MYB Textiles & Edo Architecture Project

MYB Textiles were recently involved in The Ghost of Water Row, a project by EDO Architecture, for which they produced a veil for their temporary structure at Water Row, using their Guirlandes pattern. MYB Textiles is  Morton Young and Borland Ltd and was founded in 1900 in the Irvine Valley, Scotland, exclusively weaving Scottish Lace and Madras sheers.

This pattern was felt to be relevant to the project due to the definition of the word ‘Garland’ and the Flemish roots of the handloom industry in Govan and throughout Scotland.

Thanks to this project and the history it has drawn their attention to, MYB are now researching the links between the Ayrshire lace industry and Govan by way of the weavers trail.

MYB hope to share their findings soon. In the meantime, there is some more information on the project from EDO Architecture:

Water Row has always sat at the heart of Govan. It’s a route to a crossing of the water and the reason Govan exists. Since pre Christian times, there have been successive layers of crossing and inhabitation here. All have their stories … all have their ghosts. Many remain buried awaiting investigation.

Govan’s Raison D’etre is routed in the water. With it’s desire line blocked it remains in a state of disconnection.

The Ghost of Water Row as it will appear on the footprint of the original buildings, distills the nature of Human Inhabitation that lasted here, till the Industrial Giant Harland and Wolff arrived. Built in pale Scottish Spruce – The Ghost is a careful distillation of four Buildings that sat to the west of the now buried slipway at Water Row. Its not a direct copy of the Ferry Inn or the weavers cottages that sat here from 1700 -1912 but it says something of them.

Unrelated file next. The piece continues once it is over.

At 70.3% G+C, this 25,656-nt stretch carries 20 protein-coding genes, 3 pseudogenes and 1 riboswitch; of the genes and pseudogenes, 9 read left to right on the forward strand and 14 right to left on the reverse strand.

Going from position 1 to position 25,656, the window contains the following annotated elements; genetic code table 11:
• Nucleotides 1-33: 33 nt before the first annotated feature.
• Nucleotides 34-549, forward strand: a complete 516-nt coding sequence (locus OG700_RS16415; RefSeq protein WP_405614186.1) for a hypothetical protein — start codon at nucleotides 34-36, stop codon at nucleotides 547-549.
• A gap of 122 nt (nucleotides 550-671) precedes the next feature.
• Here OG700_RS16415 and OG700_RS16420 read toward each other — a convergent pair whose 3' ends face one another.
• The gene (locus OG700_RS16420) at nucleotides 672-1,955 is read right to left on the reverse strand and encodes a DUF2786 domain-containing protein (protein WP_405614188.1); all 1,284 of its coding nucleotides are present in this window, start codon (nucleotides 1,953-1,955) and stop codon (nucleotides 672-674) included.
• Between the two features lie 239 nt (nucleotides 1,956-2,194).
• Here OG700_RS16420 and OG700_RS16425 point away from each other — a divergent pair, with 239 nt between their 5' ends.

The shuttles of Govans hand loom weavers stopped flying in early 1900 to make way for shipbuilding. On the 5th November 1912 the Burgh of Govan was subsumed by the city of Glasgow and much of its independence went with it.

The pattern of the ‘Lace on the Ghost’ was taken from Flemish trade on the river Clyde its estuary and firth. It’s known as “Guirlandes” meaning garlands and representative of Honour. The pattern was moved from hand looming to mechanised looming and remains in production by MYB textiles in Ayrshire to this day.

All photographs by & copyrighted to Tom Manley

Leave a Reply

Your email address will not be published. Required fields are marked *

This site uses Akismet to reduce spam. Learn how your comment data is processed.